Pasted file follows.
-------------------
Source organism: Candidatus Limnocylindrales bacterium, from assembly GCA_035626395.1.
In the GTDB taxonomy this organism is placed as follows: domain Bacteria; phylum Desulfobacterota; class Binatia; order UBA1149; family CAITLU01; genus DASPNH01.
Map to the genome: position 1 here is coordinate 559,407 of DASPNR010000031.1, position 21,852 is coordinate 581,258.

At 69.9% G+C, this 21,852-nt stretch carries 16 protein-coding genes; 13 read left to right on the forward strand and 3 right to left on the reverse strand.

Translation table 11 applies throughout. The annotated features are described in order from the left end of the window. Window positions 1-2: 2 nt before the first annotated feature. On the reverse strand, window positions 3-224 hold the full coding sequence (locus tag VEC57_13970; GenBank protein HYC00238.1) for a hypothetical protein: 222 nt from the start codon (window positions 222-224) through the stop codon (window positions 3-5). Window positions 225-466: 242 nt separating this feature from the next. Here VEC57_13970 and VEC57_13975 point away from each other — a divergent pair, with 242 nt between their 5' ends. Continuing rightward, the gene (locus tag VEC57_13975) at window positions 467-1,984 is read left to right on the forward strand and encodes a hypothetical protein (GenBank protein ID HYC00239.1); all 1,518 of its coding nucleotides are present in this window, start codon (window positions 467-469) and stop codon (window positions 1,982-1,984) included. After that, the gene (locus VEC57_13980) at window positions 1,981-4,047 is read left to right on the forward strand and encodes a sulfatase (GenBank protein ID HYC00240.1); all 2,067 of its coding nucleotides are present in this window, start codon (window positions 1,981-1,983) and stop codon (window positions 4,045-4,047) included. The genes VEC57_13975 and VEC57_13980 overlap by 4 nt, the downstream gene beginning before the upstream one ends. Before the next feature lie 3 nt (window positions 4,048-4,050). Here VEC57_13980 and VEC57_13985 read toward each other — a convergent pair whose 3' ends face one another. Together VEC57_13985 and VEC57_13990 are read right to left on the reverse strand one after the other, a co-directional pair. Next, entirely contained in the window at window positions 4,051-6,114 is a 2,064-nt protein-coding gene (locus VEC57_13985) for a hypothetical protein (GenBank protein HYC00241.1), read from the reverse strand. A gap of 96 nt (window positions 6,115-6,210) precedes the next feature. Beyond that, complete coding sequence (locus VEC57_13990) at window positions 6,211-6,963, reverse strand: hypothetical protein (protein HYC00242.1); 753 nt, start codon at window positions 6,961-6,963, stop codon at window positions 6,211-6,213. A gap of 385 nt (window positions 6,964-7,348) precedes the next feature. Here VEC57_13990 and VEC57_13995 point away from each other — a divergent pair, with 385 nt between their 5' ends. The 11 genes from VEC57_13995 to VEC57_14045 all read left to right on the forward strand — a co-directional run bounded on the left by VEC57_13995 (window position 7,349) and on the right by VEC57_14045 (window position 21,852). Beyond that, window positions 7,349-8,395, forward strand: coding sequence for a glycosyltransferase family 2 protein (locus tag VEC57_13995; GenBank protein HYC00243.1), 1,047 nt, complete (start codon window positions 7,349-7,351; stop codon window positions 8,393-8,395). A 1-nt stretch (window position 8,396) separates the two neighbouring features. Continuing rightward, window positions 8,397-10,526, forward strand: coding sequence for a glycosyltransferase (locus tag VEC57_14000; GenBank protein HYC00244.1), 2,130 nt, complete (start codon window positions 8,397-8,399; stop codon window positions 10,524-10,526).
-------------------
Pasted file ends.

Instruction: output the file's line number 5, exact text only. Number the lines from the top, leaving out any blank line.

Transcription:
Translation table 11 applies throughout. The annotated features are described in order from the left end of the window. Window positions 1-2: 2 nt before the first annotated feature. On the reverse strand, window positions 3-224 hold the full coding sequence (locus tag VEC57_13970; GenBank protein HYC00238.1) for a hypothetical protein: 222 nt from the start codon (window positions 222-224) through the stop codon (window positions 3-5). Window positions 225-466: 242 nt separating this feature from the next. Here VEC57_13970 and VEC57_13975 point away from each other — a divergent pair, with 242 nt between their 5' ends. Continuing rightward, the gene (locus tag VEC57_13975) at window positions 467-1,984 is read left to right on the forward strand and encodes a hypothetical protein (GenBank protein ID HYC00239.1); all 1,518 of its coding nucleotides are present in this window, start codon (window positions 467-469) and stop codon (window positions 1,982-1,984) included. After that, the gene (locus VEC57_13980) at window positions 1,981-4,047 is read left to right on the forward strand and encodes a sulfatase (GenBank protein ID HYC00240.1); all 2,067 of its coding nucleotides are present in this window, start codon (window positions 1,981-1,983) and stop codon (window positions 4,045-4,047) included. The genes VEC57_13975 and VEC57_13980 overlap by 4 nt, the downstream gene beginning before the upstream one ends. Before the next feature lie 3 nt (window positions 4,048-4,050). Here VEC57_13980 and VEC57_13985 read toward each other — a convergent pair whose 3' ends face one another. Together VEC57_13985 and VEC57_13990 are read right to left on the reverse strand one after the other, a co-directional pair. Next, entirely contained in the window at window positions 4,051-6,114 is a 2,064-nt protein-coding gene (locus VEC57_13985) for a hypothetical protein (GenBank protein HYC00241.1), read from the reverse strand. A gap of 96 nt (window positions 6,115-6,210) precedes the next feature. Beyond that, complete coding sequence (locus VEC57_13990) at window positions 6,211-6,963, reverse strand: hypothetical protein (protein HYC00242.1); 753 nt, start codon at window positions 6,961-6,963, stop codon at window positions 6,211-6,213. A gap of 385 nt (window positions 6,964-7,348) precedes the next feature. Here VEC57_13990 and VEC57_13995 point away from each other — a divergent pair, with 385 nt between their 5' ends. The 11 genes from VEC57_13995 to VEC57_14045 all read left to right on the forward strand — a co-directional run bounded on the left by VEC57_13995 (window position 7,349) and on the right by VEC57_14045 (window position 21,852). Beyond that, window positions 7,349-8,395, forward strand: coding sequence for a glycosyltransferase family 2 protein (locus tag VEC57_13995; GenBank protein HYC00243.1), 1,047 nt, complete (start codon window positions 7,349-7,351; stop codon window positions 8,393-8,395). A 1-nt stretch (window position 8,396) separates the two neighbouring features. Continuing rightward, window positions 8,397-10,526, forward strand: coding sequence for a glycosyltransferase (locus tag VEC57_14000; GenBank protein HYC00244.1), 2,130 nt, complete (start codon window positions 8,397-8,399; stop codon window positions 10,524-10,526).